How to.... easy, easy flange.

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Re: How to.... easy, easy flange.

Postby scythe » Fri Nov 17, 2017 1:59 pm

I would do as suggested and flatten them, gradually, and once they start to touch solder them, then carry on flattening them.

But if they don't end up touching then you can always fill the gap with soft solder because by that point they should be prety close...

How did you manage to make it smaller?
I find i make them bigger rather than smaller, and then need to file the ends to get them closer to the pipe.
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Re: How to.... easy, easy flange.

Postby Psykamaholik » Fri Nov 17, 2017 2:11 pm

I`ll give that a try, cant really stuff it any worse than it is :teasing-tease:

I just followed the instructions but used a permanent marker that may have been a bit too wide of a tip, cut ith the dremel
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Re: How to.... easy, easy flange.

Postby db1979 » Fri Nov 17, 2017 3:26 pm

If you flatten the rings and they end up bigger (which they will) they can be bent a little and if you hammer them back again you can get it to reduce its radius. If I can recall correctly, I think it's done by holding the flattened ring at a slight angle. I know this is a terrible explanation, but I'm not sure how to explain it well. Perhaps I should give it another go and try and take some photos.
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Re: How to.... easy, easy flange.

Postby woodduck » Fri Nov 17, 2017 3:44 pm

I would've thought the inside of the ring would get smaller not bigger by flattening? I find the ring gets tighter on the pipe the more I flatten it, to the point where some times they brake.
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Re: How to.... easy, easy flange.

Postby db1979 » Fri Nov 17, 2017 4:33 pm

The straighter a pipe is, the larger its radius of curvature is and the least stress there is on its walls. If the radius gets smaller the outer edge will get more stretched.

It's the outer edge resisting getting stretched that causes the ring to increase its radius of curvature instead as it wants to resist the strain of being flattened. If the ring is soldered (hard not soft) the copper has less choice in the matter and behaves differently.

I should add that I don't have hard solder so all my flanges have been done with soft solder and I've flattened the rings before soldering to the pipe. Also, I add them to the opposite side of the flare instead of the usual.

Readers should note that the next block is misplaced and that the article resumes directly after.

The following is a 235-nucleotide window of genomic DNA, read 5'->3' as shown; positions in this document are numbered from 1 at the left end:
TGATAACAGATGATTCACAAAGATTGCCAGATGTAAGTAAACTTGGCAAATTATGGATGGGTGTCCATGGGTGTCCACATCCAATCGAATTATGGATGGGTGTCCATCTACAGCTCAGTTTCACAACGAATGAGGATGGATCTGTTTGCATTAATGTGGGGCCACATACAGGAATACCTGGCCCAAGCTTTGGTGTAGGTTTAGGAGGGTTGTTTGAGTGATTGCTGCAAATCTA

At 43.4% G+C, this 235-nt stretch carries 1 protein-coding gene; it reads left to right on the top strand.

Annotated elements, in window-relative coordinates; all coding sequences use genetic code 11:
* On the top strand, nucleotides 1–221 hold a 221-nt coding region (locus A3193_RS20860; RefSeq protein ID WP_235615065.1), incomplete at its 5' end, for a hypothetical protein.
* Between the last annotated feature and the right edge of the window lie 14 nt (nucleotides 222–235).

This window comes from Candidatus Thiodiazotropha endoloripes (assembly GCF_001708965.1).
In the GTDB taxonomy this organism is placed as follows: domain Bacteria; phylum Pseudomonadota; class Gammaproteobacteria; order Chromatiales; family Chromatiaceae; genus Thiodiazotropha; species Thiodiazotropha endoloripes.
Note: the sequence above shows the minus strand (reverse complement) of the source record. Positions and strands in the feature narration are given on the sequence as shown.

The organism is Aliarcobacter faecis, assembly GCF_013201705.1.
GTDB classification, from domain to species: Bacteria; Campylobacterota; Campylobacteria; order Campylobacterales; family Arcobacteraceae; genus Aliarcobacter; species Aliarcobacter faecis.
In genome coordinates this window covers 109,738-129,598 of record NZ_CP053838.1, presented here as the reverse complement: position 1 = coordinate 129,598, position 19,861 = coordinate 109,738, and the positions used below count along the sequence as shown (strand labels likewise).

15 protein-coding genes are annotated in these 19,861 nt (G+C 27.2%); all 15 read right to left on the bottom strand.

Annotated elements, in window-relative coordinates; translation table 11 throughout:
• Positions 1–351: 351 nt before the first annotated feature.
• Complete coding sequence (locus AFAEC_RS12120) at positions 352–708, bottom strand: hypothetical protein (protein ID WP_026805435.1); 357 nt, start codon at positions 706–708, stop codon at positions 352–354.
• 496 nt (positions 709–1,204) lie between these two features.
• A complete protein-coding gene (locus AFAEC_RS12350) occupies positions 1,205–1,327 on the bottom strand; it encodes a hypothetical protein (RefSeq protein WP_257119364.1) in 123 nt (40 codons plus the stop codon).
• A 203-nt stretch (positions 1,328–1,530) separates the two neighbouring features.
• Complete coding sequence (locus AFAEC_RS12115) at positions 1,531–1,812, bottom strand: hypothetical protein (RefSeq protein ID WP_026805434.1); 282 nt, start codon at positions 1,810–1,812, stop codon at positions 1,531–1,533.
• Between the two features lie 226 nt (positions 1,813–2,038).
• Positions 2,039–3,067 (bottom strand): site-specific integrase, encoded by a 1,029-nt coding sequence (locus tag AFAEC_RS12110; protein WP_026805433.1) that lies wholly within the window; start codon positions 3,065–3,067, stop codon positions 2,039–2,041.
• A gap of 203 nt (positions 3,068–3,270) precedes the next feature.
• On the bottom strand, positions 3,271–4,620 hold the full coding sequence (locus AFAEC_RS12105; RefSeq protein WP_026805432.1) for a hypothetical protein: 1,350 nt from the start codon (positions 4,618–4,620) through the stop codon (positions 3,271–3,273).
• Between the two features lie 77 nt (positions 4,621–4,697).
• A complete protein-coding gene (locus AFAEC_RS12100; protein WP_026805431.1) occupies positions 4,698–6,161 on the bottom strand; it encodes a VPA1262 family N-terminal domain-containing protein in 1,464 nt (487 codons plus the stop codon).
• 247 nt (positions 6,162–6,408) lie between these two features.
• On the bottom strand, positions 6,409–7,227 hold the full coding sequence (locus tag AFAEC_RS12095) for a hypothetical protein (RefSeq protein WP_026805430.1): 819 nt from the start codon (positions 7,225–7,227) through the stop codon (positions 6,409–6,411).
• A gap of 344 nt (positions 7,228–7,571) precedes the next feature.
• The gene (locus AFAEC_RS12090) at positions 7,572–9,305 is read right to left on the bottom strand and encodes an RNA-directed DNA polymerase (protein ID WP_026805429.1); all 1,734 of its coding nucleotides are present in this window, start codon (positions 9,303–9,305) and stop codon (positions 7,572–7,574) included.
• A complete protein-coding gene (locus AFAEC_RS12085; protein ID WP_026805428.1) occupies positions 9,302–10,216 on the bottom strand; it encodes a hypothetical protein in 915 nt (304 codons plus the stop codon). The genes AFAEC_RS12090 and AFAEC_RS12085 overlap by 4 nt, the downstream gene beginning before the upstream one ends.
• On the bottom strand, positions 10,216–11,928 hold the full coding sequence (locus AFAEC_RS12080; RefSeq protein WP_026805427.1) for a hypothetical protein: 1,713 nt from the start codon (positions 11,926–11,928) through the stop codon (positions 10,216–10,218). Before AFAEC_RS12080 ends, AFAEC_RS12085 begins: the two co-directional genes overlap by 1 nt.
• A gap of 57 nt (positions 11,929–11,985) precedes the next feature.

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Re: How to.... easy, easy flange.

Postby scythe » Sat Nov 18, 2017 7:34 am

WD:
The rings get smaller and grab the pipe, but only if they are hard soldered together, for every bend you make the overall length increases.
There is a formula for it.
Let me see if i can find it.
(0.4292×R, where R is the bend radius in inches)
Rule of thumb is you gain 1 pipe diameter for each 90° bend.
And as we are increasing the pipe diameter by flattening it but keeping the same radius it will grow.

Swageloc have a good PDF.


Psykamaholic:
Strange, it shouldnt matter how thick the mark is, only how thick your cutting method is.
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Re: How to.... easy, easy flange.

Postby woodduck » Sat Nov 18, 2017 7:54 am

Yep I think I'm following you guys now. I'll give it a try on a couple I've got sitting atound :handgestures-thumbupleft:
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Re: How to.... easy, easy flange.

Postby Zak Griffin » Sat Nov 18, 2017 8:40 am

Mine always seem to grab the pipe too? ID gets smaller...
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Re: How to.... easy, easy flange.

Postby woodduck » Sat Nov 18, 2017 8:44 am

Yep when it's soldered together is what they're saying. If it's not soldered together the theory is that the tube will stretch then it can be pulled together to make a larger ring. I think that's what they're saying :-B
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Re: How to.... easy, easy flange.

Postby db1979 » Thu Dec 21, 2017 11:34 pm

Ok so I had this ring of flattened 1/4" which I was using as a spacer to help my clamps at the top of my bubbler to seal properly.

15138621120300.jpg


Turns out my flanges and seals weren't thick enough to seal up properly. So instead of stuffing around with this makeshift fix I decided to add the ring to the flange.

Problem is I don't have hard solder and the ring is now oversized.

After flattening it looks like this.
15138621792923.jpg


So I bend it again
15138622112605.jpg


And hammer it on my anvil (sorry, it's just a stoning hammer, it's all I've got) and use the leverage to bend the ring in on itself. The photo's not the best but it's hard to take a good photo when you're holding the camera, copper and hammer at the same time.
15138622348626.jpg


Anyway after a bit of hammering and bending and bending and hammering she fits (well mostly) the flange.
15138622621807.jpg


It's important that the angle of hammering uses the leverage of the anvil to push the ring into a smaller diameter. It's harder at the ends of the ring as you get less leverage.

To be continued...
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Re: How to.... easy, easy flange.

Postby db1979 » Thu Dec 21, 2017 11:38 pm

After trimming the overhang:
15138622818868.jpg


Now just needs to be soldered on.

15138622967969.jpg


And that's how I've done most of my flanges. The rest are either just flared pipe or in the case of a condenser, the end plate is soldered to the outside of the flared pipe. LPG and soft solder all the way.
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Re: How to.... easy, easy flange.

Postby Sam. » Fri Dec 22, 2017 7:14 am

Looks good :handgestures-thumbupleft:

Always great to see the Australian safety boots in action too :D :laughing-rolling:
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Re: How to.... easy, easy flange.

Postby Russ » Tue May 08, 2018 11:18 pm

Hi all just a quick post with my 2 cents.